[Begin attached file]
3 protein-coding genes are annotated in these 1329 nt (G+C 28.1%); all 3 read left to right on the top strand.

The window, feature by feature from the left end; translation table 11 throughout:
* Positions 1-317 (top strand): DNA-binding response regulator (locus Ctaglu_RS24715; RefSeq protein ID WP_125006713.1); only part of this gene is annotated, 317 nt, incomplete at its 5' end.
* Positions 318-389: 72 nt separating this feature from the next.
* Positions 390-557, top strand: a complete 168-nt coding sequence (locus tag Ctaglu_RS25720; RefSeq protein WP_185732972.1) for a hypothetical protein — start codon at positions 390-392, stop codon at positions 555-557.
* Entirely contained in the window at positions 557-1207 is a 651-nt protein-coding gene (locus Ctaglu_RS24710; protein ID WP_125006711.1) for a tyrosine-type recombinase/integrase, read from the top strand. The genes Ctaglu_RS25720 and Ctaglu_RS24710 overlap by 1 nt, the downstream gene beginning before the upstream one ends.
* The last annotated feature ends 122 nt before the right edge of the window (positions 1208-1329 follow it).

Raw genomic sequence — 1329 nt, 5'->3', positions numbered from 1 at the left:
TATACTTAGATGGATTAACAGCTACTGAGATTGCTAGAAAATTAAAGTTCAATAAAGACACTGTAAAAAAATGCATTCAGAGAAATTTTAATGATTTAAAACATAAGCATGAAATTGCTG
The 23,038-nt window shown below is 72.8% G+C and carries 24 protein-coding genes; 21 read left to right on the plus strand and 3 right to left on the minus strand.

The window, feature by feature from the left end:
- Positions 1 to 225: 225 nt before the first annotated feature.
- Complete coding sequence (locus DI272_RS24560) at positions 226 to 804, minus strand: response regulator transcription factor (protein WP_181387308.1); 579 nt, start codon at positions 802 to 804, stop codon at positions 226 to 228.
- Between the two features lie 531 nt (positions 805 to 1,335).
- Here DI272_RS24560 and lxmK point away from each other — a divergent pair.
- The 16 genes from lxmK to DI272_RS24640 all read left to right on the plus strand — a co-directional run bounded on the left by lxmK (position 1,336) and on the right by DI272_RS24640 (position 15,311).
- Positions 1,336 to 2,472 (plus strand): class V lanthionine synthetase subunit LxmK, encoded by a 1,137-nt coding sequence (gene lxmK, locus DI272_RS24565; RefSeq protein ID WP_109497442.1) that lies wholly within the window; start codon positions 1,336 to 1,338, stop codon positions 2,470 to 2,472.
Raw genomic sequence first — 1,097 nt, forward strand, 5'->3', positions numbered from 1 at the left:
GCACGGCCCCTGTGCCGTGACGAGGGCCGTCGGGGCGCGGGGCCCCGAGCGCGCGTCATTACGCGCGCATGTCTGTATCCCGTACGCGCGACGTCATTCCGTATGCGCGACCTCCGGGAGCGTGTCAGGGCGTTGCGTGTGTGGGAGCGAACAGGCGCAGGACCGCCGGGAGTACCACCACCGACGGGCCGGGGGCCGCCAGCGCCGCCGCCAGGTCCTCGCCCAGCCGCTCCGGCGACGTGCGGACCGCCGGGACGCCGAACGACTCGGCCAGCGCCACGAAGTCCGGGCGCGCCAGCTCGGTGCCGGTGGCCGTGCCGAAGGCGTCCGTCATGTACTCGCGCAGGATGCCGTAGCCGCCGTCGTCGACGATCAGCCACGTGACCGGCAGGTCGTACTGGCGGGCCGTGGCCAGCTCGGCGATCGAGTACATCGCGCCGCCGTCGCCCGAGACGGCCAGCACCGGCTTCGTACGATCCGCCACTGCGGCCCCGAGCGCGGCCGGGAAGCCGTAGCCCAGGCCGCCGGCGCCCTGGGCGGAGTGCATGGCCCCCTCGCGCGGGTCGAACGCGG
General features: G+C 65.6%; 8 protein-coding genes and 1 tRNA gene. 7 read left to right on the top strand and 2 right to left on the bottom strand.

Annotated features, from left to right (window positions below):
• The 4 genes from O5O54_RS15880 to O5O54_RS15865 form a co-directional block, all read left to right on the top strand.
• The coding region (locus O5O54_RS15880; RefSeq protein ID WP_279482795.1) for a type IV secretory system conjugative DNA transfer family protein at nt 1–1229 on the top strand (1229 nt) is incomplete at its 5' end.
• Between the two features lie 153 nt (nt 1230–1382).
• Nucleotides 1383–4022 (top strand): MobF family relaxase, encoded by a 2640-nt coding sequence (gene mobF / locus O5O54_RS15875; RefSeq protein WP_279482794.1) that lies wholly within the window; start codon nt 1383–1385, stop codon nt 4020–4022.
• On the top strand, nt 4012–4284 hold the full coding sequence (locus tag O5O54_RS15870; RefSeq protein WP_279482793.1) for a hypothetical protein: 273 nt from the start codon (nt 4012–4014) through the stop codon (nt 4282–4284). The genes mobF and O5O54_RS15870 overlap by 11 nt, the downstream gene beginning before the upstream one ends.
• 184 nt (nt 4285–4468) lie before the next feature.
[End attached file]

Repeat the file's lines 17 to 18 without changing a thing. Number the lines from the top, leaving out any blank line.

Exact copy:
- Positions 1,336 to 2,472 (plus strand): class V lanthionine synthetase subunit LxmK, encoded by a 1,137-nt coding sequence (gene lxmK, locus DI272_RS24565; RefSeq protein ID WP_109497442.1) that lies wholly within the window; start codon positions 1,336 to 1,338, stop codon positions 2,470 to 2,472.
Raw genomic sequence first — 1,097 nt, forward strand, 5'->3', positions numbered from 1 at the left: